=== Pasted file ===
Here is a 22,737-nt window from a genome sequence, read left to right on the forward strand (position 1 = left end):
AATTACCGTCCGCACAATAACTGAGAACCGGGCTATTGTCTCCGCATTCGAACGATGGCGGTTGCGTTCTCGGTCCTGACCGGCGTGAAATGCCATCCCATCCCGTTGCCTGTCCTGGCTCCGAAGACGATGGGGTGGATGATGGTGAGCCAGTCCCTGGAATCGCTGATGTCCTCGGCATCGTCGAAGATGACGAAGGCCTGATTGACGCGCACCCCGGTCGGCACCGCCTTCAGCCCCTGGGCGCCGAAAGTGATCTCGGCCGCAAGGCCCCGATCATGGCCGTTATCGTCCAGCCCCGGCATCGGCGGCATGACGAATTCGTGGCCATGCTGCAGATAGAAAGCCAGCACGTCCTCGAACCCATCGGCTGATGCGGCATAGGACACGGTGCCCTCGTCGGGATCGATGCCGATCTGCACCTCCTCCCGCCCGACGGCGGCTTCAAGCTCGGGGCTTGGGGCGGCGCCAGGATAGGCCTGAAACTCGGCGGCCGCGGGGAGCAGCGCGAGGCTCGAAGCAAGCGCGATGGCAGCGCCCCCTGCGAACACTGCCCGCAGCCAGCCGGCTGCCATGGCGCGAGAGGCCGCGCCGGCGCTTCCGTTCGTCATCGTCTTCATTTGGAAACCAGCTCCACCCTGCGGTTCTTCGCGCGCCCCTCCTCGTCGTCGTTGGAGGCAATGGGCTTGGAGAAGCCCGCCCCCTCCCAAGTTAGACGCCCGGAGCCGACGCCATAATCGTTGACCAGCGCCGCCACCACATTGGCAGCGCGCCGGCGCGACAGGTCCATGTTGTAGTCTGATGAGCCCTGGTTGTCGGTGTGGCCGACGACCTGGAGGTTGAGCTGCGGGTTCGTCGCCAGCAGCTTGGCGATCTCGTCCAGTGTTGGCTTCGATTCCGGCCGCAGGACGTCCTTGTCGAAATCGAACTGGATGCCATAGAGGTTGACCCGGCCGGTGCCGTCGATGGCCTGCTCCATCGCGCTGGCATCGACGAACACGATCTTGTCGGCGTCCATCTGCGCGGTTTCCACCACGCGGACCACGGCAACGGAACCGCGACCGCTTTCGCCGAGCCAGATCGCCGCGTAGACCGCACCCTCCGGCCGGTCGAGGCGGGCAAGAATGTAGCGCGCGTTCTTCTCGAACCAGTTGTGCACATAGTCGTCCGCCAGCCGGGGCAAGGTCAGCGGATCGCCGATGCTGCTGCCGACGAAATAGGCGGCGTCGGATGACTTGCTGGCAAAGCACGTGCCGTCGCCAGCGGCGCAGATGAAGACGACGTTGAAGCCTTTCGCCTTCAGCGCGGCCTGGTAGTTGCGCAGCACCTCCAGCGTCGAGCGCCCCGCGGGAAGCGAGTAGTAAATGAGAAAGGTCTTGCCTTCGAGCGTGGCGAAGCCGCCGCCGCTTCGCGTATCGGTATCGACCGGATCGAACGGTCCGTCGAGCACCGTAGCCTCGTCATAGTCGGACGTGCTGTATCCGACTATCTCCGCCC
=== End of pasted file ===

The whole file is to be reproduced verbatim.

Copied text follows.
Here is a 22,737-nt window from a genome sequence, read left to right on the forward strand (position 1 = left end):
AATTACCGTCCGCACAATAACTGAGAACCGGGCTATTGTCTCCGCATTCGAACGATGGCGGTTGCGTTCTCGGTCCTGACCGGCGTGAAATGCCATCCCATCCCGTTGCCTGTCCTGGCTCCGAAGACGATGGGGTGGATGATGGTGAGCCAGTCCCTGGAATCGCTGATGTCCTCGGCATCGTCGAAGATGACGAAGGCCTGATTGACGCGCACCCCGGTCGGCACCGCCTTCAGCCCCTGGGCGCCGAAAGTGATCTCGGCCGCAAGGCCCCGATCATGGCCGTTATCGTCCAGCCCCGGCATCGGCGGCATGACGAATTCGTGGCCATGCTGCAGATAGAAAGCCAGCACGTCCTCGAACCCATCGGCTGATGCGGCATAGGACACGGTGCCCTCGTCGGGATCGATGCCGATCTGCACCTCCTCCCGCCCGACGGCGGCTTCAAGCTCGGGGCTTGGGGCGGCGCCAGGATAGGCCTGAAACTCGGCGGCCGCGGGGAGCAGCGCGAGGCTCGAAGCAAGCGCGATGGCAGCGCCCCCTGCGAACACTGCCCGCAGCCAGCCGGCTGCCATGGCGCGAGAGGCCGCGCCGGCGCTTCCGTTCGTCATCGTCTTCATTTGGAAACCAGCTCCACCCTGCGGTTCTTCGCGCGCCCCTCCTCGTCGTCGTTGGAGGCAATGGGCTTGGAGAAGCCCGCCCCCTCCCAAGTTAGACGCCCGGAGCCGACGCCATAATCGTTGACCAGCGCCGCCACCACATTGGCAGCGCGCCGGCGCGACAGGTCCATGTTGTAGTCTGATGAGCCCTGGTTGTCGGTGTGGCCGACGACCTGGAGGTTGAGCTGCGGGTTCGTCGCCAGCAGCTTGGCGATCTCGTCCAGTGTTGGCTTCGATTCCGGCCGCAGGACGTCCTTGTCGAAATCGAACTGGATGCCATAGAGGTTGACCCGGCCGGTGCCGTCGATGGCCTGCTCCATCGCGCTGGCATCGACGAACACGATCTTGTCGGCGTCCATCTGCGCGGTTTCCACCACGCGGACCACGGCAACGGAACCGCGACCGCTTTCGCCGAGCCAGATCGCCGCGTAGACCGCACCCTCCGGCCGGTCGAGGCGGGCAAGAATGTAGCGCGCGTTCTTCTCGAACCAGTTGTGCACATAGTCGTCCGCCAGCCGGGGCAAGGTCAGCGGATCGCCGATGCTGCTGCCGACGAAATAGGCGGCGTCGGATGACTTGCTGGCAAAGCACGTGCCGTCGCCAGCGGCGCAGATGAAGACGACGTTGAAGCCTTTCGCCTTCAGCGCGGCCTGGTAGTTGCGCAGCACCTCCAGCGTCGAGCGCCCCGCGGGAAGCGAGTAGTAAATGAGAAAGGTCTTGCCTTCGAGCGTGGCGAAGCCGCCGCCGCTTCGCGTATCGGTATCGACCGGATCGAACGGTCCGTCGAGCACCGTAGCCTCGTCATAGTCGGACGTGCTGTATCCGACTATCTCCGCCC